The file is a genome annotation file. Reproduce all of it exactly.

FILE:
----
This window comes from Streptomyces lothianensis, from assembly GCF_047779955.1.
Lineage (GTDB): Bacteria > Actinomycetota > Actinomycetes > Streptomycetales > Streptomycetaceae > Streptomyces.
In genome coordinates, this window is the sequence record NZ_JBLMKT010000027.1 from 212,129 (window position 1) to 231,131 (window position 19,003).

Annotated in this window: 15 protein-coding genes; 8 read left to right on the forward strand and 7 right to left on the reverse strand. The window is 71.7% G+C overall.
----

This window comes from Streptomyces lothianensis, from assembly GCF_047779955.1.
Lineage (GTDB): Bacteria > Actinomycetota > Actinomycetes > Streptomycetales > Streptomycetaceae > Streptomyces.
In genome coordinates, this window is the sequence record NZ_JBLMKT010000027.1 from 212,129 (window position 1) to 231,131 (window position 19,003).

Annotated in this window: 15 protein-coding genes; 8 read left to right on the forward strand and 7 right to left on the reverse strand. The window is 71.7% G+C overall.